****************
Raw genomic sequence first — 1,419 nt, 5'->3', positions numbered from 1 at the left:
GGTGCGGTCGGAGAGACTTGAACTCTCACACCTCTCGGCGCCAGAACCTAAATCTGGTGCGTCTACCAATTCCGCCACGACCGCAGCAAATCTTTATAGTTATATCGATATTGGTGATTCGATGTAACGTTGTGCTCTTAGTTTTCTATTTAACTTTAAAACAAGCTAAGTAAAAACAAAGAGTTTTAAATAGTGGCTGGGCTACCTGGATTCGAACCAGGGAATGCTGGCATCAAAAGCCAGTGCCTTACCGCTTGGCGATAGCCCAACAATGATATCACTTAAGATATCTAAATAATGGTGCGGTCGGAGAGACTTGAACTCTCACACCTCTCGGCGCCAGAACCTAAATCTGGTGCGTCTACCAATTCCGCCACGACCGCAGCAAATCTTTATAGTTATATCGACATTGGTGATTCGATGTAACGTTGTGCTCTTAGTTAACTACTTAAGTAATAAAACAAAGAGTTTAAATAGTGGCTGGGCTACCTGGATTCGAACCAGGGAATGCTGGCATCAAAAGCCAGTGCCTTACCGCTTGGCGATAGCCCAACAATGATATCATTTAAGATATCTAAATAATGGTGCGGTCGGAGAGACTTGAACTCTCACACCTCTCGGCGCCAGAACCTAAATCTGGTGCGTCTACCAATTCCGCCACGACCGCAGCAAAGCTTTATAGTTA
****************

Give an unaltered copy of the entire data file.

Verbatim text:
Raw genomic sequence first — 1,419 nt, 5'->3', positions numbered from 1 at the left:
GGTGCGGTCGGAGAGACTTGAACTCTCACACCTCTCGGCGCCAGAACCTAAATCTGGTGCGTCTACCAATTCCGCCACGACCGCAGCAAATCTTTATAGTTATATCGATATTGGTGATTCGATGTAACGTTGTGCTCTTAGTTTTCTATTTAACTTTAAAACAAGCTAAGTAAAAACAAAGAGTTTTAAATAGTGGCTGGGCTACCTGGATTCGAACCAGGGAATGCTGGCATCAAAAGCCAGTGCCTTACCGCTTGGCGATAGCCCAACAATGATATCACTTAAGATATCTAAATAATGGTGCGGTCGGAGAGACTTGAACTCTCACACCTCTCGGCGCCAGAACCTAAATCTGGTGCGTCTACCAATTCCGCCACGACCGCAGCAAATCTTTATAGTTATATCGACATTGGTGATTCGATGTAACGTTGTGCTCTTAGTTAACTACTTAAGTAATAAAACAAAGAGTTTAAATAGTGGCTGGGCTACCTGGATTCGAACCAGGGAATGCTGGCATCAAAAGCCAGTGCCTTACCGCTTGGCGATAGCCCAACAATGATATCATTTAAGATATCTAAATAATGGTGCGGTCGGAGAGACTTGAACTCTCACACCTCTCGGCGCCAGAACCTAAATCTGGTGCGTCTACCAATTCCGCCACGACCGCAGCAAAGCTTTATAGTTA